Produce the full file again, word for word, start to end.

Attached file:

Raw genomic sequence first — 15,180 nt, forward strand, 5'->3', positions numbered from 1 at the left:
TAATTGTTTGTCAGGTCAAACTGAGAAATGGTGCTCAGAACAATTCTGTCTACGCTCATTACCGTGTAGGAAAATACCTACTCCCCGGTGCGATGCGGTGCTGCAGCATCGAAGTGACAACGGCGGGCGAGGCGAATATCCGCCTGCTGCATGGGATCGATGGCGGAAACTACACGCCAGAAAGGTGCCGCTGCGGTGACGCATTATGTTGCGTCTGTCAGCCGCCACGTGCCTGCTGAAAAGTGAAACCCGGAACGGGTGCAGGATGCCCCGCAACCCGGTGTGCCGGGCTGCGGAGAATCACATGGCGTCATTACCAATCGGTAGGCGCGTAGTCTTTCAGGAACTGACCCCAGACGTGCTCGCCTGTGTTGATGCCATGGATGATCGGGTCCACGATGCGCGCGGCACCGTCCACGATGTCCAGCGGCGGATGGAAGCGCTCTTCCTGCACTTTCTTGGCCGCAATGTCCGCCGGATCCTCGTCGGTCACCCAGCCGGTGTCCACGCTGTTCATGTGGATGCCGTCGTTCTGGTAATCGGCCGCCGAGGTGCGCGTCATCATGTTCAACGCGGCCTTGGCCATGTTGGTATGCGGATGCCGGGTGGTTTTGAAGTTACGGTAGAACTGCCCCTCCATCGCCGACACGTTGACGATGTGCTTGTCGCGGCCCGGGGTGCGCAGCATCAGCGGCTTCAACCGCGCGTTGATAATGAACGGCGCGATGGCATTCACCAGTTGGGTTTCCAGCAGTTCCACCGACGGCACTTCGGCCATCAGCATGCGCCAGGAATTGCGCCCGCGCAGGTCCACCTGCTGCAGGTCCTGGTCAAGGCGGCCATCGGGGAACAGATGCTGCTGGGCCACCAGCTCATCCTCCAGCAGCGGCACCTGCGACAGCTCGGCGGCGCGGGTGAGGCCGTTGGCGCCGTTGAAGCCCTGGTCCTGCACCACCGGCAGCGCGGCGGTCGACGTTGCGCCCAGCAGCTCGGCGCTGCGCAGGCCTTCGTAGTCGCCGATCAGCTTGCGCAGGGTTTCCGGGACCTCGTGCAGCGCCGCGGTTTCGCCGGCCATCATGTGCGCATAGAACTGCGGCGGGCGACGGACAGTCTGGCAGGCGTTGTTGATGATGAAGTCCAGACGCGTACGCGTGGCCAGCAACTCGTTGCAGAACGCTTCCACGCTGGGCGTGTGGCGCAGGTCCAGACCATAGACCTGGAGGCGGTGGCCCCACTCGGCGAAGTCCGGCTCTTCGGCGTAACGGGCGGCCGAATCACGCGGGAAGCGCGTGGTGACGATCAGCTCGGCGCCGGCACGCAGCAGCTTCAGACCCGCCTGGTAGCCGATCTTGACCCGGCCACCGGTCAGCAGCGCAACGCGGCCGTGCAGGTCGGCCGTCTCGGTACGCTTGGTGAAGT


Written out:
Raw genomic sequence first — 15,180 nt, forward strand, 5'->3', positions numbered from 1 at the left:
TAATTGTTTGTCAGGTCAAACTGAGAAATGGTGCTCAGAACAATTCTGTCTACGCTCATTACCGTGTAGGAAAATACCTACTCCCCGGTGCGATGCGGTGCTGCAGCATCGAAGTGACAACGGCGGGCGAGGCGAATATCCGCCTGCTGCATGGGATCGATGGCGGAAACTACACGCCAGAAAGGTGCCGCTGCGGTGACGCATTATGTTGCGTCTGTCAGCCGCCACGTGCCTGCTGAAAAGTGAAACCCGGAACGGGTGCAGGATGCCCCGCAACCCGGTGTGCCGGGCTGCGGAGAATCACATGGCGTCATTACCAATCGGTAGGCGCGTAGTCTTTCAGGAACTGACCCCAGACGTGCTCGCCTGTGTTGATGCCATGGATGATCGGGTCCACGATGCGCGCGGCACCGTCCACGATGTCCAGCGGCGGATGGAAGCGCTCTTCCTGCACTTTCTTGGCCGCAATGTCCGCCGGATCCTCGTCGGTCACCCAGCCGGTGTCCACGCTGTTCATGTGGATGCCGTCGTTCTGGTAATCGGCCGCCGAGGTGCGCGTCATCATGTTCAACGCGGCCTTGGCCATGTTGGTATGCGGATGCCGGGTGGTTTTGAAGTTACGGTAGAACTGCCCCTCCATCGCCGACACGTTGACGATGTGCTTGTCGCGGCCCGGGGTGCGCAGCATCAGCGGCTTCAACCGCGCGTTGATAATGAACGGCGCGATGGCATTCACCAGTTGGGTTTCCAGCAGTTCCACCGACGGCACTTCGGCCATCAGCATGCGCCAGGAATTGCGCCCGCGCAGGTCCACCTGCTGCAGGTCCTGGTCAAGGCGGCCATCGGGGAACAGATGCTGCTGGGCCACCAGCTCATCCTCCAGCAGCGGCACCTGCGACAGCTCGGCGGCGCGGGTGAGGCCGTTGGCGCCGTTGAAGCCCTGGTCCTGCACCACCGGCAGCGCGGCGGTCGACGTTGCGCCCAGCAGCTCGGCGCTGCGCAGGCCTTCGTAGTCGCCGATCAGCTTGCGCAGGGTTTCCGGGACCTCGTGCAGCGCCGCGGTTTCGCCGGCCATCATGTGCGCATAGAACTGCGGCGGGCGACGGACAGTCTGGCAGGCGTTGTTGATGATGAAGTCCAGACGCGTACGCGTGGCCAGCAACTCGTTGCAGAACGCTTCCACGCTGGGCGTGTGGCGCAGGTCCAGACCATAGACCTGGAGGCGGTGGCCCCACTCGGCGAAGTCCGGCTCTTCGGCGTAACGGGCGGCCGAATCACGCGGGAAGCGCGTGGTGACGATCAGCTCGGCGCCGGCACGCAGCAGCTTCAGACCCGCCTGGTAGCCGATCTTGACCCGGCCACCGGTCAGCAGCGCAACGCGGCCGTGCAGGTCGGCCGTCTCGGTACGCTTGGTGAAGT